But we could be seeing the fallout of the meeting between Zelenskyy and Biden in the capital here before Christmas, in that the White House had been leery of these kind of strikes inside Russia, worried that Ukraine might want to go too far.
But Ukraine may have been able to convince -- Zelenskyy to Biden -- look, we know what we're doing. We're doing to do surgical strikes. And the only way to stop the bombing on our infrastructure grid is to stop the planes where they're taking off from places like the Engels Air Base inside Russia.
WILD: Kim Dozier, CNN global affairs analyst, thank you so much for joining us this morning.
DOZIER: Thanks, Whitney.
WILD: Some quick headlines from around the world now.
At least 17 people have died and more than 90 were injured in Japan after heavy snow -- more than two feet along the western coast that stranded vehicles on roadways and delayed rescue services.
A former Communist rebel chief in Nepal is now its prime minister for a third time. Pushpa Kamal Dahal takes office after last month's election returned a hung Parliament. He will split a 5-year term with the main opposition party.
Ukrainian soccer star Ali Daei says his wife and daughter were on a plane to Dubai and they were forced to turn back to Iran. Daei has been a vocal supporter of the recent protests against the regime.
China is getting ready to go full-throttle and end its COVID quarantine for foreign visitors. And that's -- that story coming up next, as well as rebuilding the appetite for restaurant dining. The industry is still struggling after the pandemic, so what's it going to take to get people back into seats? That, next.
WILD: China is doubling down on plans to ease COVID restrictions as case numbers surge. Beijing's top health authority says starting January 8, travelers to China will no longer be required to quarantine. They will still have to test negative for the virus, though. And restrictions for air capacity and numbers of flights will also be lifted.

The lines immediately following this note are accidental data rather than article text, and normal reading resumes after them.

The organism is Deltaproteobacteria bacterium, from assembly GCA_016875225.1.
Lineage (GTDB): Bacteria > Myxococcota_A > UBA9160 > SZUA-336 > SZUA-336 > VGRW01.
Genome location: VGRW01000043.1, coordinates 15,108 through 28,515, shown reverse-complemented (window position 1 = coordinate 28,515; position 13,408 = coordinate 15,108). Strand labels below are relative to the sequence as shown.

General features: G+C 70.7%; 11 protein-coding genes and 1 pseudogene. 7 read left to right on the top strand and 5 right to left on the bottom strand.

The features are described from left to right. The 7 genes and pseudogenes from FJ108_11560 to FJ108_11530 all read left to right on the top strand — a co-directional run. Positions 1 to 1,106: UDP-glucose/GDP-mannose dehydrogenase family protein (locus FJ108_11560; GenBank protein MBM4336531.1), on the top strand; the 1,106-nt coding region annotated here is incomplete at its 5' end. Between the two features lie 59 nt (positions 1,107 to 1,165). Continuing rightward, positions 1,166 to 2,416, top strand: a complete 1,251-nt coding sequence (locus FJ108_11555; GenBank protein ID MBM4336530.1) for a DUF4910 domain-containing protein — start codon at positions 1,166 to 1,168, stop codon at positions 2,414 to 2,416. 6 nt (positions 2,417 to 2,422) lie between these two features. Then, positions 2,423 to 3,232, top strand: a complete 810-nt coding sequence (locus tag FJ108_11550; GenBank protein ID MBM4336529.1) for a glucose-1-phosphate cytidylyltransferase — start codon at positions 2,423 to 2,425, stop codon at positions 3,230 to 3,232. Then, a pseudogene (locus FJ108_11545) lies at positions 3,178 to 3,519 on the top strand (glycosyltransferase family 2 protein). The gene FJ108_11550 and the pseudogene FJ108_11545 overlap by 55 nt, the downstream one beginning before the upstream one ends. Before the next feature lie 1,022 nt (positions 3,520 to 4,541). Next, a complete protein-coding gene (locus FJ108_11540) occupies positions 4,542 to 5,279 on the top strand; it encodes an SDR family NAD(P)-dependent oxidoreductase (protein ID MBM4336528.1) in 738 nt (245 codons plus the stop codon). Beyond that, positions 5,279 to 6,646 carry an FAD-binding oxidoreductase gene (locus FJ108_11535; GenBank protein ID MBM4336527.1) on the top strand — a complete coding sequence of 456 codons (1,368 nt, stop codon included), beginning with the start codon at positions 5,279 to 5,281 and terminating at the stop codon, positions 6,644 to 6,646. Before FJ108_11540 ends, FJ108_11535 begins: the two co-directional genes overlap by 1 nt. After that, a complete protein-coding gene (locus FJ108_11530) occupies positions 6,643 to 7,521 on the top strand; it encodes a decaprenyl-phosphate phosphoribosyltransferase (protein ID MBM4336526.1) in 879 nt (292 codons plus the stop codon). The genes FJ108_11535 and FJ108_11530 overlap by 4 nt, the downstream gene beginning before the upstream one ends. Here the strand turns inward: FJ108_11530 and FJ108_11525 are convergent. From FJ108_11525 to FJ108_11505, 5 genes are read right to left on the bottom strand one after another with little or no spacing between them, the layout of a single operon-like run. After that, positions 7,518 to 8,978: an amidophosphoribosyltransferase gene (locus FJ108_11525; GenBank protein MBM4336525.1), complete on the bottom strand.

CNN's Kristie Lu Stout joins us live from Hong Kong. So, Kristie, this is a major step after three years of isolation policies. So, why now, and what is the thinking?
KRISTIE LU STOUT, CNN ANCHOR AND CORRESPONDENT: Oh, Whitney, this announcement is very welcomed news for scores of people across China waiting for nearly three years for a chance to travel abroad and to finally see loved ones overseas.
You know, look, starting January 8, China will lift all quarantine requirements for international arrivals. Now, travelers still must take a COVID test before arriving in China, but no longer need to submit their results to a Chinese consulate or a Chinese embassy to get a code.
But a lot remains unclear. We don't know how many flights will be allowed to enter the country. We don't know how easily Chinese nationals will be able to travel abroad.
But still, the excitement is there. In fact, according to trip.com -- this is a popular Chinese online travel booking website -- within half an hour of the release of this new policy, searches for popular overseas travel destinations jumped to a 3-year high. Let's bring up the graphic for you. The top 10 search destinations include Macau, Hong Kong, Japan, Thailand, South Korea, the United States, Singapore, Malaysia, Australia, and the United Kingdom.